The Best Ghost Towns to Visit in Nebraska

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Take a scenic drive through rural Nebraska while you visit the abandoned sites of the once-booming ghost towns of Antioch, Minersville, St. Deroin, and Angus. Each one of these townsites has its own alluring history and will give you a unique glimpse into early pioneer culture. 
Nebraska is often associated with farming and agriculture, but this largely rural state is also home to several historic ghost towns. Nebraska’s ghost towns are often abandoned mining centers or once-thriving communities that dried up with the railroads. Some of the sites have a haunting history to match. 
Keep in mind that the roads leading to these abandoned towns can be tricky to navigate—especially during the harsh winter months. And some of the towns may not be safely accessible unless you have a 4WD vehicle. 
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Dark sunset view of a lake in Nebraska, there are trees on the skyline.
View of lake in Nebraska at sunset

What is the story of Antioch?

The town of Antioch was initially founded during World War I and was once the potash capital of the world. In its heyday, the small city was home to 2,000 people. But as the demand for potash subsided, there were only 39 people left by 1939. 
So what is potash, you ask? Potash refers to a group of potassium-rich salts used to make fertilizer. The sandhill region where Antioch is located has ample potash deposits due to alkali lakes in the area. 
During its high point, Antioch was home to five potash reduction plants, the ruins of which still jut up over the otherwise barren landscape. 
The end of WWI meant renewed US trade agreements with Germany, and it was cheaper to import foreign potash. So the Antioch plants closed, and most of the residents moved. The last plant in the area shut its doors for good over a hundred years ago, in 1921—and the remaining were broken down and sold for scraps.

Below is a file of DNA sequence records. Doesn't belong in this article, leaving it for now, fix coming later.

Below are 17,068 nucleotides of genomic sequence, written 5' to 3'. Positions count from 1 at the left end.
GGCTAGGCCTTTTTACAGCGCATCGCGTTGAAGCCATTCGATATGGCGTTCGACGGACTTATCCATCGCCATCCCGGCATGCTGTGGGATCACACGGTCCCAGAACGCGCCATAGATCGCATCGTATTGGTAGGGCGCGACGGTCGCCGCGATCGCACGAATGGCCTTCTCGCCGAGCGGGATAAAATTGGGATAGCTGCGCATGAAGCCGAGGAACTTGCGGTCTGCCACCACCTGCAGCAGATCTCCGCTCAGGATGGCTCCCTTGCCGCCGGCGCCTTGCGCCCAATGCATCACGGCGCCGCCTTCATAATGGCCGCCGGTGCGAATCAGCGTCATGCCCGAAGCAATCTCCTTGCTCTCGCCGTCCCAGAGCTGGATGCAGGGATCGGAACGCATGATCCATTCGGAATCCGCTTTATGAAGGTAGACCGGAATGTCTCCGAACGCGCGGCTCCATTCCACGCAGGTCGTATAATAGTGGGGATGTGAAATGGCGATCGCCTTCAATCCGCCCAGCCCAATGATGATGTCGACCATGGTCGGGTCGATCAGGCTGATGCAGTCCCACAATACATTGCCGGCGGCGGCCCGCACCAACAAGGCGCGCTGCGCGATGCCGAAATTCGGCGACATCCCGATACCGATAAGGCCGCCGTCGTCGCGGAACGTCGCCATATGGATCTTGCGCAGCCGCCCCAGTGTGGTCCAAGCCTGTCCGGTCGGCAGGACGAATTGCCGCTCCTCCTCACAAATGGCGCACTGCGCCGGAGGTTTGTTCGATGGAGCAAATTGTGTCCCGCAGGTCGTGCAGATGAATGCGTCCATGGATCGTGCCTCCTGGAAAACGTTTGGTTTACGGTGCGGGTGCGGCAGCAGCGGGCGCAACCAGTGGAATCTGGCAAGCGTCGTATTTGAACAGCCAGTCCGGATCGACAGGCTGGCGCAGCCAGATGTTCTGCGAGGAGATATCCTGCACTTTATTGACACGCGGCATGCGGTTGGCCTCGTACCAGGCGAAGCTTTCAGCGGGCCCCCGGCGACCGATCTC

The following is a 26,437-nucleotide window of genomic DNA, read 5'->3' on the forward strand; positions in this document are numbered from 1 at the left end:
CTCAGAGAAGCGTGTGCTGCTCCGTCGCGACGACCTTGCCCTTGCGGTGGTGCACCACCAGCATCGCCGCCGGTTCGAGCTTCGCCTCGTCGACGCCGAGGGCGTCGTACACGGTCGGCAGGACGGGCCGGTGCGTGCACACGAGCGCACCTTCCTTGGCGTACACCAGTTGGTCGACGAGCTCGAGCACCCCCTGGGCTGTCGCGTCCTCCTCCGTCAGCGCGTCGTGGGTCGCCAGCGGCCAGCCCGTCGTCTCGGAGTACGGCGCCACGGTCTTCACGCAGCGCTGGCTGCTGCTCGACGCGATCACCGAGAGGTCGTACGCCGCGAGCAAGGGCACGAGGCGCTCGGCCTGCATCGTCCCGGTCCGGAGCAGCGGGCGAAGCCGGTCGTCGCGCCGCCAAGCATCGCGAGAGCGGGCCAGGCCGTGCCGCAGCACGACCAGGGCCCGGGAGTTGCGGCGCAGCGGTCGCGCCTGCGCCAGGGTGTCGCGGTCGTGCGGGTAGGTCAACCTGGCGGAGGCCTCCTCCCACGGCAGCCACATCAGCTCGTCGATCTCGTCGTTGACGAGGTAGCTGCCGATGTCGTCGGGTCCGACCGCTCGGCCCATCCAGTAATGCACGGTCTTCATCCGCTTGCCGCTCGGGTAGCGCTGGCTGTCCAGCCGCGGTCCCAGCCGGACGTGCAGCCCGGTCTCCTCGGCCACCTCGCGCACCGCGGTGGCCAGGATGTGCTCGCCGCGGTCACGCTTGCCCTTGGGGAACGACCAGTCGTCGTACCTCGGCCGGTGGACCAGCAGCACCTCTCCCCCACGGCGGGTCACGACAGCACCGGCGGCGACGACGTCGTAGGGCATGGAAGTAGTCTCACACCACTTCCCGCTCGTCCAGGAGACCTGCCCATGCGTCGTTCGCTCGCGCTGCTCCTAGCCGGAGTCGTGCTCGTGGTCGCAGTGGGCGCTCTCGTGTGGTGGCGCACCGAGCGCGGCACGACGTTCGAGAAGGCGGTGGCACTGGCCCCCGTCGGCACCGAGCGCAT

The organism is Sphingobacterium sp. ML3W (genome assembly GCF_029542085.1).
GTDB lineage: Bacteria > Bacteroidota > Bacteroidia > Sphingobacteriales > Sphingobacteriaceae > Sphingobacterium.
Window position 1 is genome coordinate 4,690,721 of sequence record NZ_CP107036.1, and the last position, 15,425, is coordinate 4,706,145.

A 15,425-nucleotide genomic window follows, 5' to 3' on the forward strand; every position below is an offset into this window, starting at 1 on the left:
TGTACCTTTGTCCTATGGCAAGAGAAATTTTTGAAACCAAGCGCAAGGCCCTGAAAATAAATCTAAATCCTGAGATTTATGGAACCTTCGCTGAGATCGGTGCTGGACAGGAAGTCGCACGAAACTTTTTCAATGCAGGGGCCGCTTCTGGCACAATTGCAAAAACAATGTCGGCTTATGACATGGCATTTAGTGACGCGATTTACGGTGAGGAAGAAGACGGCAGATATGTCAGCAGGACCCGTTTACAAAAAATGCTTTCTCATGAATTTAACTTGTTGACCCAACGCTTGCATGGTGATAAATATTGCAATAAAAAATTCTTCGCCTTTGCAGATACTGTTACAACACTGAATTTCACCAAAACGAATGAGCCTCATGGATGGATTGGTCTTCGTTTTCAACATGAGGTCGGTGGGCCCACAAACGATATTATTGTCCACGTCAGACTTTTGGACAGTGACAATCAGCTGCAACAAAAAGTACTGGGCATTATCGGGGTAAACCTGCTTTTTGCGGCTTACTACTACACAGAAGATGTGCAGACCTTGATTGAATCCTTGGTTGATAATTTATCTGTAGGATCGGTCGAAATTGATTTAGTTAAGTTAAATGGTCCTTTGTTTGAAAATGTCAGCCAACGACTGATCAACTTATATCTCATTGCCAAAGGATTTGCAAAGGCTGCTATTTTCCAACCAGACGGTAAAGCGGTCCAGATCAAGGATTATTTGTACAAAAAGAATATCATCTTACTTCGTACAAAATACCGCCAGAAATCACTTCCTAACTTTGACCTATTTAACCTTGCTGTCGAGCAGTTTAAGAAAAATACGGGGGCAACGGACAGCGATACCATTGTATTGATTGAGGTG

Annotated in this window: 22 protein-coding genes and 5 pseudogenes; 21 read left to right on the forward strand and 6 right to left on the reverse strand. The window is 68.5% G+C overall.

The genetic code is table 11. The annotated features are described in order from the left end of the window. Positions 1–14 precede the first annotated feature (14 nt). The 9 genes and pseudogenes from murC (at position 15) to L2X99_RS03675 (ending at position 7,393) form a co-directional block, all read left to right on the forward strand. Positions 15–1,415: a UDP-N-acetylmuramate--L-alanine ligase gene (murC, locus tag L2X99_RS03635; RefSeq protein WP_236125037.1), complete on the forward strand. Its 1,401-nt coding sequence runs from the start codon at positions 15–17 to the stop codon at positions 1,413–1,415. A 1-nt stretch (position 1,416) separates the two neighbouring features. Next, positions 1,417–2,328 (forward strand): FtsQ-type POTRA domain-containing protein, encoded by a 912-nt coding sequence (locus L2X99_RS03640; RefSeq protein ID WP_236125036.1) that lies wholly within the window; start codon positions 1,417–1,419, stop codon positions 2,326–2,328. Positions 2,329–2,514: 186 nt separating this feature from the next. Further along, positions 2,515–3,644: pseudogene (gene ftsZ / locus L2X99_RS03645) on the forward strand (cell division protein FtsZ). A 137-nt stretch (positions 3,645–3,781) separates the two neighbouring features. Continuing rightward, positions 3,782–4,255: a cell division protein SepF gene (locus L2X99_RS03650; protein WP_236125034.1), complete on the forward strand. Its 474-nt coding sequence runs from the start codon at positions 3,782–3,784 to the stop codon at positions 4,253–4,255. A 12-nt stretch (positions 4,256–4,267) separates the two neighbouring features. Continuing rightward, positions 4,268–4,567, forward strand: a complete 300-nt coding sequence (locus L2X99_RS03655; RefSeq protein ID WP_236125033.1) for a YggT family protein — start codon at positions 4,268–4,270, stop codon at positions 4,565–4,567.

What makes Antioch special?

The eerie ruins of the Antioch potash plant are reminiscent of a sci-fi movie set. The jutting foundations of what was once a booming potash plant have been listed on the National Register of Historic Places since 1979. 
  • The plant was torn down before the ruins became protected, but the partially-destroyed structures that remain are probably more creepy than intact buildings.
  • Many original buildings remain in the nearby townsite, although most were abandoned up to a century ago. A few of the buildings are still occupied. 
  • Check out the monument erected near the ruins of the potash plant to dive deeper into the area’s history. 
  • Tourists can visit the ruins of the Antioch potash plant for free. 
Pro Tip About 25 residents remain in the once-booming community of Antioch today. So be respectful of private property when viewing the ruins. 

How to Visit Antioch 

The ghost town of Antioch is located in Sheridan County along Nebraska Highway 2. You will find the townsite and ruins about 15 miles east of Alliance.
Today, Antioch is listed on the National Register of Historic Places. Visiting the site is also a great way to learn more about potash mining. 
There are original buildings on site, and some are still occupied. Other top attractions include a large concrete processing facility and other concrete structures along the railroad line. There are two mobile trailers with residents within the bounds of the settlement, so be respectful when visiting the area.